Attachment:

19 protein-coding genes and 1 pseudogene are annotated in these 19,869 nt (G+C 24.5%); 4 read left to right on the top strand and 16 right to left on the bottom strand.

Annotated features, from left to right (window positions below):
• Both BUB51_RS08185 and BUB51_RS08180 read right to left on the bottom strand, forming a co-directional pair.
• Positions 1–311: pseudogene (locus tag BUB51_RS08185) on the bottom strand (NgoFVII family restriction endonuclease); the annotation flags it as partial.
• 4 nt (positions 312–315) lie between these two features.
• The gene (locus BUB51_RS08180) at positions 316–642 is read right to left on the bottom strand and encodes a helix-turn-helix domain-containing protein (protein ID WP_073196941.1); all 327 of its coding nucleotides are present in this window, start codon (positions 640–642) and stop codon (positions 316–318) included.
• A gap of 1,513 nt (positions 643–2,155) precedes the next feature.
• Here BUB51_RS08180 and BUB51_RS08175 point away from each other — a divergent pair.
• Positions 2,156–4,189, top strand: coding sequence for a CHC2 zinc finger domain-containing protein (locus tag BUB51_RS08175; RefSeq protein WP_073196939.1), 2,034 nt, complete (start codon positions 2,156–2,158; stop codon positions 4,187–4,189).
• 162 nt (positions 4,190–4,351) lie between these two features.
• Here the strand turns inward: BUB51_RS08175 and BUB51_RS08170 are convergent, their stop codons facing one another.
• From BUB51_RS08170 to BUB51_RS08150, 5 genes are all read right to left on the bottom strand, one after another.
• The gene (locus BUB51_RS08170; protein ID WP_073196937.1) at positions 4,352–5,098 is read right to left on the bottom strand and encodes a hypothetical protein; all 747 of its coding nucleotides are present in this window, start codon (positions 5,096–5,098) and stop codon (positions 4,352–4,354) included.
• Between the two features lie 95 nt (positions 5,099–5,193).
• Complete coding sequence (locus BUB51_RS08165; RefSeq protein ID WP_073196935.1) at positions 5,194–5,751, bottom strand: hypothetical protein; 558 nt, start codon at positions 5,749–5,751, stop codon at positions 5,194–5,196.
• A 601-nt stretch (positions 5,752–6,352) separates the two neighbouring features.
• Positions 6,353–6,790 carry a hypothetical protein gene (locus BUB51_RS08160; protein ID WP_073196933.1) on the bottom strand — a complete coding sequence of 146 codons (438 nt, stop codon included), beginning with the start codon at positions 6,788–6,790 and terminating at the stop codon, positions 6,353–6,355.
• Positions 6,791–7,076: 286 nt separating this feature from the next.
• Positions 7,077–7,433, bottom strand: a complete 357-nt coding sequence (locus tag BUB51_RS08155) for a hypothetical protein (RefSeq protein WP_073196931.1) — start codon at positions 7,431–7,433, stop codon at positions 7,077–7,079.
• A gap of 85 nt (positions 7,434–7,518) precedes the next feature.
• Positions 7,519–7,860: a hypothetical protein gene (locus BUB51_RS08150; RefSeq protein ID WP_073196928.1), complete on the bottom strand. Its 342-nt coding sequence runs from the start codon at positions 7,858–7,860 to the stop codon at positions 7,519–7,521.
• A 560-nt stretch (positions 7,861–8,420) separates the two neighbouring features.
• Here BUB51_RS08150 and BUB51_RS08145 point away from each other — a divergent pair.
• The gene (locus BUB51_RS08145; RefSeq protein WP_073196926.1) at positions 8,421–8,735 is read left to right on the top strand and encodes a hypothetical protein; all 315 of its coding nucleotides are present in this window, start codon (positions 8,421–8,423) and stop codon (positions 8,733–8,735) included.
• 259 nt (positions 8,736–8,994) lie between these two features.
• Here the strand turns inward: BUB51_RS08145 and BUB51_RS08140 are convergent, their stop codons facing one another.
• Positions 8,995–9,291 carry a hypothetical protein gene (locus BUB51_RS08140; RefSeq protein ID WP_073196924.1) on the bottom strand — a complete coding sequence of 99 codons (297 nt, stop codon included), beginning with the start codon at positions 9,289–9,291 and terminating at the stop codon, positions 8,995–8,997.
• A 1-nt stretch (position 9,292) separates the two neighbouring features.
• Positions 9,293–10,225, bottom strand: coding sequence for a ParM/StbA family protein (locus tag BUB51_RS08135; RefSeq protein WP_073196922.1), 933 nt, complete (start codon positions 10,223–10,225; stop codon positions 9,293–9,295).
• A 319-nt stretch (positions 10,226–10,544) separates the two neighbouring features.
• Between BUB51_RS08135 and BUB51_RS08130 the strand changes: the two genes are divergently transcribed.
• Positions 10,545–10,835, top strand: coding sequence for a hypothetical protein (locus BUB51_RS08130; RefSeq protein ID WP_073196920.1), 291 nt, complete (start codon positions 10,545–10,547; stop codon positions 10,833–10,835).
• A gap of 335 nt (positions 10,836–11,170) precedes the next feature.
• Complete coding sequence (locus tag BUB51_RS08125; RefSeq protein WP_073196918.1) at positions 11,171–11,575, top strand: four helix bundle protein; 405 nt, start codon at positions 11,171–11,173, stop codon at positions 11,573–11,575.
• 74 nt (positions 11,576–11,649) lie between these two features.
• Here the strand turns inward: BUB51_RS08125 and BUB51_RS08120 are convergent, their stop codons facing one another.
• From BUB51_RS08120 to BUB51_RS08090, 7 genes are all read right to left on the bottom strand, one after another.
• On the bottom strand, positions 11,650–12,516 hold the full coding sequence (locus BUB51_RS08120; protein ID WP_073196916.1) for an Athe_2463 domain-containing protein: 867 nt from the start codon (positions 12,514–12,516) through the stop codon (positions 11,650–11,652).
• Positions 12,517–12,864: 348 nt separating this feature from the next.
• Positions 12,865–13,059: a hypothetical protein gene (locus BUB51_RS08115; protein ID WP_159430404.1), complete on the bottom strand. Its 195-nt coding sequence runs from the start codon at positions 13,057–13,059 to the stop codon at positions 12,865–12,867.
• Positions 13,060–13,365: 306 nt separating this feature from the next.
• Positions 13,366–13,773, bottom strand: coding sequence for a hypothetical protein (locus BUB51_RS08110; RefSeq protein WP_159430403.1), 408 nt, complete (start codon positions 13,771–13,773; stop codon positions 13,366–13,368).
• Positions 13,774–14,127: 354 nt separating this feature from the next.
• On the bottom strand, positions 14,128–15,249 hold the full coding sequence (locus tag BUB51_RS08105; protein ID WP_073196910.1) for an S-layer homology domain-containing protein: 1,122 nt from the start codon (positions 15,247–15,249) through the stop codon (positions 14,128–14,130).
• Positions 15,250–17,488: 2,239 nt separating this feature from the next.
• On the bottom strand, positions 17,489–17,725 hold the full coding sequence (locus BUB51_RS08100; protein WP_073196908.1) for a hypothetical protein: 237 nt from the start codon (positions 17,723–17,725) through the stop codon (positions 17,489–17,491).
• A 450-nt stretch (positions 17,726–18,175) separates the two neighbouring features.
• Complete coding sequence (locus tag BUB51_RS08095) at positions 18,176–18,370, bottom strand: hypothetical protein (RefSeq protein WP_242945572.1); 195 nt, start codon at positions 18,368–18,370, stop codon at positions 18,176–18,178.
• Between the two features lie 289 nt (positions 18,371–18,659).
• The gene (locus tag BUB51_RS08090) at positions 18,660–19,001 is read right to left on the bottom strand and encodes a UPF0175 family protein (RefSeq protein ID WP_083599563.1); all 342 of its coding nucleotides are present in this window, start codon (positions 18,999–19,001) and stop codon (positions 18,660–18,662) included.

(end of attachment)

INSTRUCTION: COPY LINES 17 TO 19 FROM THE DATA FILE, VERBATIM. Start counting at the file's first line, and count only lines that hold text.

• Positions 6,353–6,790 carry a hypothetical protein gene (locus BUB51_RS08160; protein ID WP_073196933.1) on the bottom strand — a complete coding sequence of 146 codons (438 nt, stop codon included), beginning with the start codon at positions 6,788–6,790 and terminating at the stop codon, positions 6,353–6,355.
• Positions 6,791–7,076: 286 nt separating this feature from the next.
• Positions 7,077–7,433, bottom strand: a complete 357-nt coding sequence (locus tag BUB51_RS08155) for a hypothetical protein (RefSeq protein WP_073196931.1) — start codon at positions 7,431–7,433, stop codon at positions 7,077–7,079.